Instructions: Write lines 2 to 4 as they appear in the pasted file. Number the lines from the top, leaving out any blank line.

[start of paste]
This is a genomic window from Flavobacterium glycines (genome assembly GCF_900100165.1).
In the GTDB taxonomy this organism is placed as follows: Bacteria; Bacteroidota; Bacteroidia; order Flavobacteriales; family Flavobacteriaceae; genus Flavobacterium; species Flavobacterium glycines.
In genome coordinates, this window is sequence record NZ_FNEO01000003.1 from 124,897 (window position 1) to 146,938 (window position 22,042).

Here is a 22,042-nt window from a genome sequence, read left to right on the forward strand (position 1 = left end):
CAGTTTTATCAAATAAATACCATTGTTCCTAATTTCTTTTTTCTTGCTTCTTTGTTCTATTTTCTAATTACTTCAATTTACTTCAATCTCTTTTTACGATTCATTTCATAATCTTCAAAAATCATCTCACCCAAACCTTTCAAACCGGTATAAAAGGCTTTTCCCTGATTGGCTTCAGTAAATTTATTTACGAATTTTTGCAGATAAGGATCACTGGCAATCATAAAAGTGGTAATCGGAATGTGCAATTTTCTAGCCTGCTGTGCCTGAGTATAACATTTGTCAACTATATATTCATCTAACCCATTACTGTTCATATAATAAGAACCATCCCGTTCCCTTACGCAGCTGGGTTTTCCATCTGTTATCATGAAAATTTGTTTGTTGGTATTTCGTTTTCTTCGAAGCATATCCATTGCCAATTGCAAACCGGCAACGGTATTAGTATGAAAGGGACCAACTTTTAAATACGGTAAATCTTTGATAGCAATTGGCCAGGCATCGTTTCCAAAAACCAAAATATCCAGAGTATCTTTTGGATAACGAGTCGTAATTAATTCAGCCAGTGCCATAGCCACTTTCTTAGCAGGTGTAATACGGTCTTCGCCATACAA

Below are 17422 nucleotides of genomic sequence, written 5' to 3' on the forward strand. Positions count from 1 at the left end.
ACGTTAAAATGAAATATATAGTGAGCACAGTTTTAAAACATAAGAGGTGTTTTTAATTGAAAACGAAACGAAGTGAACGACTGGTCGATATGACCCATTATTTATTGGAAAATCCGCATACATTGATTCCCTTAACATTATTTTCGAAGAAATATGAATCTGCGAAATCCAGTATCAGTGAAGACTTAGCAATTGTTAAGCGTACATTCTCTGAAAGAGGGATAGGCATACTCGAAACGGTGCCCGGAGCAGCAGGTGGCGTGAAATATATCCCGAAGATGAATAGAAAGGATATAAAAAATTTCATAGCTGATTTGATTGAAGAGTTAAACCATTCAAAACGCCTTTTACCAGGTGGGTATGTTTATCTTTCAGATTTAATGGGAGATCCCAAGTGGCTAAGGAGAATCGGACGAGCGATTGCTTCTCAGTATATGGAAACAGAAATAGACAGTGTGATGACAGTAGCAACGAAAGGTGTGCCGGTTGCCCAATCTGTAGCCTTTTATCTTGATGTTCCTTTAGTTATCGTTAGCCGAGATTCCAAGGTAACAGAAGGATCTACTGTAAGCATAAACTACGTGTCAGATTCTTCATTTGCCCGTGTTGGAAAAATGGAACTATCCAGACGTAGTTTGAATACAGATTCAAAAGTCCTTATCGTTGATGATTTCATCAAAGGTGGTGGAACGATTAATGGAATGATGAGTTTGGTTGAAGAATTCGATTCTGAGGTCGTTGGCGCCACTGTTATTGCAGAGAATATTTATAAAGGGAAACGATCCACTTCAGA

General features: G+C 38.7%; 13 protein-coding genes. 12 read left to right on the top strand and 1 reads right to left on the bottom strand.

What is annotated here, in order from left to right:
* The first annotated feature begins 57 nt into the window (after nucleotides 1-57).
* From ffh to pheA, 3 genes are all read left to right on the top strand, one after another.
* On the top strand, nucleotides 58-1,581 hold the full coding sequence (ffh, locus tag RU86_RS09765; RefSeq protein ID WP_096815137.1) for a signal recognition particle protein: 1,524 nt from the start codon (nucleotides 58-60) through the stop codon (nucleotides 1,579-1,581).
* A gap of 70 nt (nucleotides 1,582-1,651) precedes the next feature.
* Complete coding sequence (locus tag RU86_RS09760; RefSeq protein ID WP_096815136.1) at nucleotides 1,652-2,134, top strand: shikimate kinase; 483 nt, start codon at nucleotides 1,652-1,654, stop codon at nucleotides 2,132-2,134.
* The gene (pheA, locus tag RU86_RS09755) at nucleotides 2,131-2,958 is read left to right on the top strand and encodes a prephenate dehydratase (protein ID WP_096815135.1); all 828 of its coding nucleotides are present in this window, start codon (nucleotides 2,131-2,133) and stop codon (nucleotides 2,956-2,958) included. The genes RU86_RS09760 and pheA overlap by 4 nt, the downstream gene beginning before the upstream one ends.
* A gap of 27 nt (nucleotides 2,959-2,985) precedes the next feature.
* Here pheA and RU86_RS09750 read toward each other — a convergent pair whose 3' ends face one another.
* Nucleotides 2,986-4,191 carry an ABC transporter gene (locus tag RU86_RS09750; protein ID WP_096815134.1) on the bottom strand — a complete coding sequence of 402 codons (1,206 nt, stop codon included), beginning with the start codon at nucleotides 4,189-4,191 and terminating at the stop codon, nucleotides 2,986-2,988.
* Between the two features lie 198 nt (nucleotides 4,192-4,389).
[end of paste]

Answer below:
In the GTDB taxonomy this organism is placed as follows: Bacteria; Bacteroidota; Bacteroidia; order Flavobacteriales; family Flavobacteriaceae; genus Flavobacterium; species Flavobacterium glycines.
In genome coordinates, this window is sequence record NZ_FNEO01000003.1 from 124,897 (window position 1) to 146,938 (window position 22,042).

Here is a 22,042-nt window from a genome sequence, read left to right on the forward strand (position 1 = left end):